The third type is what I am calling the radical realist. It is what I am proposing that you adopt. And it goes as follows.

This is our nature. This is how we evolved over millions of years. There is no point in denying it. It is who we are. And not only am I not going to deny it, I am going to accept that this is the human being as it has evolved over all of this time.

In fact, I love it. It’s fine. There is nothing wrong with the fact that in this world people are playing political games. There is nothing wrong with the fact that there are seducers and con artists and it is going on all the time. It is just reality. It is just the world as it is. Stop fighting it. Just accept it.

Within that accepting of it, it is not that you love it and want to go out in the world and play all of these nasty games. It is that you understand they exist. If, occasionally, you have to do them, fine. That’s okay within reason. If it is often other people are practicing them against you, which you will find a lot in your life, once you leave the confines of Yale, that’s okay.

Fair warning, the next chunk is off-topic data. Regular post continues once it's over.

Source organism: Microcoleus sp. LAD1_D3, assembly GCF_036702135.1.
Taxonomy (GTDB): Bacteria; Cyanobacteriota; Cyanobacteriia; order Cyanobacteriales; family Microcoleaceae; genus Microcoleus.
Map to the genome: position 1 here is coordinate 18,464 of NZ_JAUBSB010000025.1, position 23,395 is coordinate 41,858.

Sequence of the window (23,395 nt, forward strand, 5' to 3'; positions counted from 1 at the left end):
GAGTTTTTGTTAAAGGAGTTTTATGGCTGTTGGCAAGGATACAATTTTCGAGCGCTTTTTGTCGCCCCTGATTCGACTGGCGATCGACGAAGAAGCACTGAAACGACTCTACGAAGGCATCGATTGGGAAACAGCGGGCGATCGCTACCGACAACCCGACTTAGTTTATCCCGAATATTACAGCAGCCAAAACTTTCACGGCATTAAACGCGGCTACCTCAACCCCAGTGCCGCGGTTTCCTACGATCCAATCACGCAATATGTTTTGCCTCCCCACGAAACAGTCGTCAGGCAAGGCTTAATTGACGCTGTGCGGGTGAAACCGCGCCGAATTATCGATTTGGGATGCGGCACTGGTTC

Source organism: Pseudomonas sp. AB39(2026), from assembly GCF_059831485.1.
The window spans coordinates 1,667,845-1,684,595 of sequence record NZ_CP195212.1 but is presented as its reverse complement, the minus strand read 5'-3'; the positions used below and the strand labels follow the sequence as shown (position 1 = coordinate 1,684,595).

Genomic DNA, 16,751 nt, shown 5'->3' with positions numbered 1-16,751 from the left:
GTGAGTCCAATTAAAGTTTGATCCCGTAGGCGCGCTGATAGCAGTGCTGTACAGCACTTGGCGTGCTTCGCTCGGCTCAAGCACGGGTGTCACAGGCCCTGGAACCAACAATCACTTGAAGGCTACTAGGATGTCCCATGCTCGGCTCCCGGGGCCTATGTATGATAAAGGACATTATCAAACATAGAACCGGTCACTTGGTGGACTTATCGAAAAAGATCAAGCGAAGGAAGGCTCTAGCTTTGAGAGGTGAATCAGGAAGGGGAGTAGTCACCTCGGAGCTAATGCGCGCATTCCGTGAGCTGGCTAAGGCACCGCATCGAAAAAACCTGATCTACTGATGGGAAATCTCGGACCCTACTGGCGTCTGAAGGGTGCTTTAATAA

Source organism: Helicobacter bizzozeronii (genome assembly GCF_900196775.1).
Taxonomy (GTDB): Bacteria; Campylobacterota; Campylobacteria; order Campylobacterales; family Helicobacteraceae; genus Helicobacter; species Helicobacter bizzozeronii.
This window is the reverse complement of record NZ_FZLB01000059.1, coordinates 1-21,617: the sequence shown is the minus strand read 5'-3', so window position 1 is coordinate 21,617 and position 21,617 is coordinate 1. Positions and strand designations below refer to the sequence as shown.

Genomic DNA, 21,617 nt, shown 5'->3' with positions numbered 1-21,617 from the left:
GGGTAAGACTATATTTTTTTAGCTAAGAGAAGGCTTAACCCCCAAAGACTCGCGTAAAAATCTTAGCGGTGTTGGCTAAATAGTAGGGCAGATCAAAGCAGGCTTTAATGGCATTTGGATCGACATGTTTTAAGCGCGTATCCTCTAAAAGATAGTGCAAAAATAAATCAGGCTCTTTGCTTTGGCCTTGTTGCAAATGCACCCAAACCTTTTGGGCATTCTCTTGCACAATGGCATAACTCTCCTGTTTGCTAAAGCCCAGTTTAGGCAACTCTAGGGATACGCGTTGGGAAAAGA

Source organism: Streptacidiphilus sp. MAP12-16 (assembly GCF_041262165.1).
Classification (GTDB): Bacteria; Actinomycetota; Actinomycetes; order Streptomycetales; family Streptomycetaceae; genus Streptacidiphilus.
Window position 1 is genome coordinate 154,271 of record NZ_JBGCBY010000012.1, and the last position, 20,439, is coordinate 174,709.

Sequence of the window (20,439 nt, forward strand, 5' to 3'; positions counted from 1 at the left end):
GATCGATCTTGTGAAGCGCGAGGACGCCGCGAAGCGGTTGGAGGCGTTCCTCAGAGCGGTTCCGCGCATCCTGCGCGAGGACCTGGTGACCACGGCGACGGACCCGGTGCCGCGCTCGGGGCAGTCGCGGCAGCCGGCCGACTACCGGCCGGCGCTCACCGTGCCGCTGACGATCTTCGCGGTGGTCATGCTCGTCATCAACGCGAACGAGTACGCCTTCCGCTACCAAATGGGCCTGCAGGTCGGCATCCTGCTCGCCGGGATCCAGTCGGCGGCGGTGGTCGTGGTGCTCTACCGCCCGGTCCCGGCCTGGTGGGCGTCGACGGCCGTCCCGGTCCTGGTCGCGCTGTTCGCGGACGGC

You understand the laws of power. You understand what people are up to, and they can’t necessarily hurt you. In accepting this reality and in dealing with it and studying human nature and this aspect of what I call Machiavellian intelligence, suddenly with that attitude, with that mentality, you have all kinds of power and freedom.

Ever since I wrote my books, and they’ve been published, I do all kinds of consulting work with business leaders, political figures, artists, very powerful people. Most of them are absolutely brilliant. They are brilliant at the technical side of their business. They have figured out how to make a lot of money. They have figured out how to maybe win elections or how to create a kind of music, etc., and market it. But they inevitably come to me for advice because they have a blind spot. They don’t understand the human nature, the political games that are going on. They don’t understand why somebody who they groomed as a successor, who they brought off the streets and helped and gave money to and developed is suddenly turning against them and betraying them in a very overt manner.

It is because they have spent their whole lives studying the technical side of their field, and they haven’t spent any time observing other people. They haven’t spent any time understanding human nature and why some people have egos and how that kind of ego will operate in an environment like an office.